The O.G. Vice Lord’s words came back to me and kept playing over and over in my head about how we are prisoners on the streets. Being a black man in America I exist as W.E.B. Du Bois mentions, with a “double-consciousness,” constantly viewing myself from two lenses; I experience myself as a man, and I am also always conscious of my status as a “black” man as viewed by white Americans. People of color in the United States suffer from dire economic sanctions which impose poverty upon us with a capitalistic system and an ideological framework of individualism. The system of oppression is held in place through red lining, the regressive tax system, voter disenfranchisement, poor education, and limited access to capital. Until I began researching the School-to-Prison Pipeline (STPP), I did not understand why many of the people I grew up with ended up in prison or dead, or locked in the revolving trap of poverty. I did not understand or even know about the Prison Industrial Complex (PIC) or how it was linked to the Military Industrial Complex (MIC).  I had learned, like most people are taught that Abraham Lincoln’s Emancipation Proclamation and the Thirteenth Amendment to the United States Constitution ended slavery. However, what they do not teach is that slavery was abolished “except” in the case that a person is convicted of a crime. From that debt peonage and convict leasing emerged and over time prison slavery became a huge industry in the United States to the point that now America which has five percent of the world’s population also warehouses twenty-five percent of the world’s prison population. The largest consumer of prison labor in the United States is the U.S. Department of Defense, a.k.a., the MIC.  But prisoners also fabricate furniture and produce paint and clothing for many companies. Prison labor subsidizes many industries that otherwise would be too expensive to conduct in the United States, industries that create products other countries would have a comparative advantage producing. Prisons are an oasis for profit that is garnered from the exploitation of millions and that also disproportionately disparages communities of color.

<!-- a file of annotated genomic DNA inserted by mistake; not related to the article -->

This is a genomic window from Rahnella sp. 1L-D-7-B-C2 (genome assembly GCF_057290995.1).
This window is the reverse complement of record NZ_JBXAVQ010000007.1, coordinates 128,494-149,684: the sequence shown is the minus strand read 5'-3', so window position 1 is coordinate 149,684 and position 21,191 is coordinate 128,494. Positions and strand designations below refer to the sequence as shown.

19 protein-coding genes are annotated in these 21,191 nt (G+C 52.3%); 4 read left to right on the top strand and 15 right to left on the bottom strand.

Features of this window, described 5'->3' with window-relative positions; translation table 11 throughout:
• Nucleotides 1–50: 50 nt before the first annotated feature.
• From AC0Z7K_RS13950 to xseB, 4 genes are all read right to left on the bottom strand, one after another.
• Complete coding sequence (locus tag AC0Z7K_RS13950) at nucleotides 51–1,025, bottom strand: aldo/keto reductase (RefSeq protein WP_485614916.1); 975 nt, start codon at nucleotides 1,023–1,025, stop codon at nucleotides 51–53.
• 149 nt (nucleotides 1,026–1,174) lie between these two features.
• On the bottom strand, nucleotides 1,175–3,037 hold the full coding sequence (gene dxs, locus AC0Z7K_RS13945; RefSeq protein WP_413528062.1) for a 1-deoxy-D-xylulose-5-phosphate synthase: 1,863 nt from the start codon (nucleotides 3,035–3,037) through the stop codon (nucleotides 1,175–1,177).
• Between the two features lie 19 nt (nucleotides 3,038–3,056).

Applying the aforementioned information about the PIC to the statistics about the rates of suspension, expulsion, and incarceration of the youth of color in the U.S. the School-to-Prison Pipeline began to make a lot more sense. Black children and children of people of color are three times more likely to be suspended or expelled from school. From the ninth grade on, one suspension or expulsion makes them fifty percent more likely to be incarcerated. After these children are incarcerated they become seventy-five percent more likely to enter the adult penitentiary system with prison slave labor, and over eighty-five percent likely to remain trapped in recidivism for the rest of their lives, in addition to their being disenfranchised from their first incarceration in accordance with the Fourteenth Amendment. At the heart of all these factors is a phenomenon known as Institutional Racism/Discrimination that permeates America’s society and institutions. The police and prosecuting attorneys have been granted arbitrary discretionary power and legal protections to act with impunity in its dealing with citizens. So, in toto, the U.S. Department of Justice with all its subsidiary prisons and law enforcement agencies when stripped of its colorful and well-sounding appeals to justice and order dissolves to a system of oppression, suppression, and exploitation.  With this understanding of the ‘criminal justice’ system in the United States, the fact that most of the people I grew up with wound up in the negative feedback loop of poverty and exploitation, or how and why Michael Brown’s executioner was able to commit the atrocity with impunity were no longer mysterious to me. We, being people of color, whom at any time can have our very lives stripped from us because the laws of this country deny that we have a right to life, are prisoners on the streets of America.